Dr. Anthony Fauci, the director of the National Institute of Allergy and Infectious Diseases, explained the risks during a live Instagram session with actor Matthew McConaughey.
“If everyone contracted it, even with the relatively high percentage of people without symptoms … a lot of people are going to die,” Fauci said.
“You look at the United States of America with our epidemic of obesity as it were. With the number of people with hypertension. With the number of people with diabetes. If everyone got infected, the death toll would be enormous and totally unacceptable,” he said.
Herd immunity is reached when around 70% to 90% of a population becomes immune to a disease either through infection and recovery or vaccination. When that happens, the disease is less likely to spread to people who aren't immune because there just aren't enough infectious carriers to reach them.
It is still unclear whether survivors of Covid-19 have immunity, though some have still suggested that allowing Covid-19 to plow through populations might help reach herd immunity more quickly if possible — but it would be a disaster for hospitals. Doctors would be overwhelmed and more people would die, not just from coronavirus but from other infections, too.
Tens of thousands more deaths projected
Coronavirus has killed more than 167,000 people and infected over 5.2 million nationwide, according to Johns Hopkins University.
In the next three weeks, that number will go up with a total of nearly 189,000 projected, according to an ensemble forecast published by the Centers for Disease Control and Prevention.
The new projections released Thursday forecast 188,982 deaths by September 5 — with a possible range of 181,375 to 201,431 deaths.
“State- and territory-level ensemble forecasts predict that the number of reported new deaths per week may increase over the next four weeks in Colorado and may decrease in Arizona, the Northern Mariana Islands, Vermont and Wyoming,” the CDC said.
The prediction relies on about two dozen individual forecasts from outside institutions and researchers.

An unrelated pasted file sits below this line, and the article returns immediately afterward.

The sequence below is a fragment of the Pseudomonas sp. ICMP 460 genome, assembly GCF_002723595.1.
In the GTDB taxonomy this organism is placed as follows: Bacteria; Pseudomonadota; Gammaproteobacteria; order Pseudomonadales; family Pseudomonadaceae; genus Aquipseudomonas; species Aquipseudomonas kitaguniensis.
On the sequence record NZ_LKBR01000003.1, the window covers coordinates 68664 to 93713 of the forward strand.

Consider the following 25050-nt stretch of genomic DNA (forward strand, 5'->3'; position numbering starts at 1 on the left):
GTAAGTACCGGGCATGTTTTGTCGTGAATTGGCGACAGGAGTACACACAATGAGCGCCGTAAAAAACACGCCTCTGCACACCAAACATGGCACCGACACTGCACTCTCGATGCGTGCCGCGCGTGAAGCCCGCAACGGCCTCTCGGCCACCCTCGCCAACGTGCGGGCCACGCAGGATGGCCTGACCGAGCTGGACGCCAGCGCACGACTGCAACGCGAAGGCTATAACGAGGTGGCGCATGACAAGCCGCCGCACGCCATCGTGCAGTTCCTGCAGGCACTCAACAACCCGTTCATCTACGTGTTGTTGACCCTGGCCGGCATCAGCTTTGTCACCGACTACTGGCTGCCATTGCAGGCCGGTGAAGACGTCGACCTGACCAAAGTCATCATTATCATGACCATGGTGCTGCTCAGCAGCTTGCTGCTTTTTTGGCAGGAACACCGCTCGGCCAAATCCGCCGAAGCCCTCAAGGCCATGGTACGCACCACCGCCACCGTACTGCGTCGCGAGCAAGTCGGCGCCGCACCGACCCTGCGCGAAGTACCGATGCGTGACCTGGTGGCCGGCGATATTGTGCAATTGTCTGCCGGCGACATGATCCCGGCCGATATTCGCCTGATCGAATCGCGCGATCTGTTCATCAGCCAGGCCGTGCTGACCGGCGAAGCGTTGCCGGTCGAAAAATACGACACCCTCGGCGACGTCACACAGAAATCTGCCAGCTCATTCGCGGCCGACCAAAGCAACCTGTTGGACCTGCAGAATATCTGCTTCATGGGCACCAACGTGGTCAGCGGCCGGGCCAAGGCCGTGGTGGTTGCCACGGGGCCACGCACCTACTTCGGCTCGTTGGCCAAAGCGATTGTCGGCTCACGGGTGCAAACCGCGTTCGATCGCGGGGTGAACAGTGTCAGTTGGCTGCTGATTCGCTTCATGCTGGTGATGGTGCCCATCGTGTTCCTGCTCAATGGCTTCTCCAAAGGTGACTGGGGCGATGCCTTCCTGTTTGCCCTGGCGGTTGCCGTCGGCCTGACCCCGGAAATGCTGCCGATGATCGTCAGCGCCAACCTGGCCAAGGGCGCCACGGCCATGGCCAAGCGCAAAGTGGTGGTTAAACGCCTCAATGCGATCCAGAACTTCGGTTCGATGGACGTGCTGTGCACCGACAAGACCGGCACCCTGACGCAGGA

Unlike some individual models, the CDC's ensemble forecast offers projections only about a month ahead. A previous ensemble forecast, published July 23, projected roughly 164,477 coronavirus deaths by Saturday.
“You can't run away from the numbers,” Fauci said. “You can't run away from the numbers of people who've died, the number of people getting hospitalized, the surges we're seeing.”
The US has averaged over 1,000 reported daily deaths for 18 consecutive days.
Georgia records highest death toll since pandemic started
Georgia was one of the first states to reopen after being one of the last ones to shut down. This week, it recorded its highest death toll since the pandemic started.
The state reported 136 deaths Tuesday — its most in a single day — and an additional 109 deaths Wednesday, according to health officials. Its health department reported 2,674 new cases of Covid-19 on Thursday. The virus has killed a total of 4,538 people in the state.
And in North Carolina, the department of health said “an error” has reduced the total official count of cumulative coronavirus tests performed since the pandemic started. The number has gone down from 2,044,727 to 1,823,283, said Dr. Mandy Cohen, the state's top health official.
The error was due to a discrepancy between electronic and manual reporting of test data submitted by the company LabCorp. The error affected the overall number of tests previously reported but it does not change the total confirmed positive cases, the total deaths or the percent positive calculation, the department of health said.
In a sign the virus may be around for a while, Kansas City, Missouri, is extending its coronavirus state of emergency into the beginning of next year. Emergency orders will be in effect until at least January 16, 2021.
“It is now obvious to everyone that Covid-19 is not going away over the next five months,” said Dr. Rex Archer, the director of the city's health department.
House party is same as going to a bar, official says
As the long holiday weekend gets closer, officials are warning against social events.
Adm. Brett Giroir, a member of the White House coronavirus task force, emphasized the need for coronavirus mitigation measures during the Labor Day weekend. He urged people to avoid crowds — particularly in indoor spaces.
“We talk about bars, but if you have a house party with a hundred people in your living room, that's the same equivalent,” he said. He described a crowd of people indoors, drinking, talking and not wearing masks a formula for disaster.
“What you really need to do — whether you're in a hot area or not — please wear a mask,” Giroir said.
Good hand hygiene is also essential, he said.
CNN's Steve Almasy, Dakin Andone, Andy Rose, Joe Sutton and Janine Mack contributed to this report.